A £3.8 billion project to pull together health and social care services has been delayed because Whitehall mandarins have said the plans are not credible enough, it has emerged.
The Better Care Fund, which will draw £1.8 billion of funds from the NHS to support joined-up working between the two sectors, was supposed to have been launched last week but civil servants have questioned its viability, according to the Guardian.
Cabinet Office officials are concerned there is little or no detail about how the plans, aimed at keeping people out of hospital by providing high-quality care at home, will deliver the savings it is supposed to and have called for a "lot more work done on the policy".
A Whitehall source told the Guardian: "The Better Care Fund is based on the idea that if you invest to build up services outside of hospitals based on integrated care, that will help you to ultimately save money from the hospital budget. But the plans produced so far don't show in detail where savings will be achieved as a result of the investment, or that hospitals will be able to reduce their spending.
"Because they don't, the Cabinet Office don't think the plans produced so far are credible enough and don't have enough information in them about how the savings will be made, or detailed enough forecasts."
A report by charity the King's Fund earlier this week warned a financial crisis in the health service is ''inevitable'' and the pressure facing it has been ''exacerbated'' by the introduction of the Better Care Fund.
The shake-up, due to come into force in April next year, would channel funding into schemes that see health and social care services, usually funded by local authorities, join forces.
Ministers want it to ease pressure on hospitals and help more patients, particularly older people with long-term health issues such as diabetes, to remain in their own homes.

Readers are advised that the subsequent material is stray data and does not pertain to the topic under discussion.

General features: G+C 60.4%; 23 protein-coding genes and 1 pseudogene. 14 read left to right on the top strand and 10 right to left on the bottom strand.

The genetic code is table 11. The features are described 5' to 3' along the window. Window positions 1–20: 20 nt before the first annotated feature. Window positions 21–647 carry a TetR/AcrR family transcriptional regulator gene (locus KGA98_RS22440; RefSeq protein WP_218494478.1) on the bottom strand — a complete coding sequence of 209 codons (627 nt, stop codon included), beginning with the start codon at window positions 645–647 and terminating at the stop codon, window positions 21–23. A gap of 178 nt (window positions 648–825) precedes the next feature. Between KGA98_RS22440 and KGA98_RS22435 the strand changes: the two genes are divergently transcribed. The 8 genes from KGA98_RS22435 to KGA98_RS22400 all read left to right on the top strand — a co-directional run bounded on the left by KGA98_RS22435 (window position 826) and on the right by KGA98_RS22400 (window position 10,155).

A Department of Health spokeswoman said: "Successive governments and health leaders have talked about joining up health and social care for decades - the Better Care Fund is a major step to making this a reality and transforming the way people are cared for closer to home.
"We have set aside time to make sure all areas have developed comprehensive plans for joined-up care. The Better Care plans start from April 2015, and we asked for early versions to be completed a year in advance so we could review them, check their level of ambition and test how they would be delivered. This is what is happening now."
A Conservative health spokesman said: " This Government is finally doing what the last government talked about but never delivered: joining up the health and social care systems."
Richard Hawkes, chief executive of the disability charity Scope, said: "Ministers have built up the Better Care Fund as the answer to the care crisis.
"We have warned that the plans won't address the issues faced by older and disabled people.
"Too many people that need support to get up, get dressed and get out of the house do not get the care they need to do the basics.
"Chronic underfunding and year-on-year rationing of care have left the system on its knees.
"Earmarking NHS cash for care was a bold move to stimulate innovative ways of working.
"But for the Better Care Fund to live up to the billing , we need to see a commitment to serious, on-going investment and a strong focus on preventing people becoming isolated and slipping into crisis.
"The Government's flagship Care Bill could make a real difference. But the reforms are at real risk.
"The Better Care Fund delay is a huge blow. But this could be compounded in a matter of weeks, if the Government goes ahead with proposed plans to further restrict who can receive care.
"Social care is set to be a real electoral issue - it's vital to millions of older and disabled people - and their carers - across the country.
"We are calling on the Government to reconsider plans to further restrict who can receive care.
"Unless care reforms are matched by the appropriate eligibility criteria - and funding to deliver it - the social care reforms will be undermined, people who need care won't get it, and the burden will be picked up by informal carers."
Shadow health secretary Andy Burnham said: "Under this Government, health policy seems to lurch from one shambles to another. This is further evidence that you can't trust the Tories with the NHS.
"After a botched £3 billion reorganisation, the NHS simply could not afford to rush ahead with these back of the envelope plans.
"This was a panicked response to Labour's plans for full integration. It was never properly thought through and was set on a dangerous and unrealistic timetable.
"This news will only deepen confusion in the NHS about Government policy. It is suffering from a real lack of leadership when it desperately needs a clear direction at a time of tight finances. David Cameron and Jeremy Hunt must urgently clarify the status of the Better Care Fund."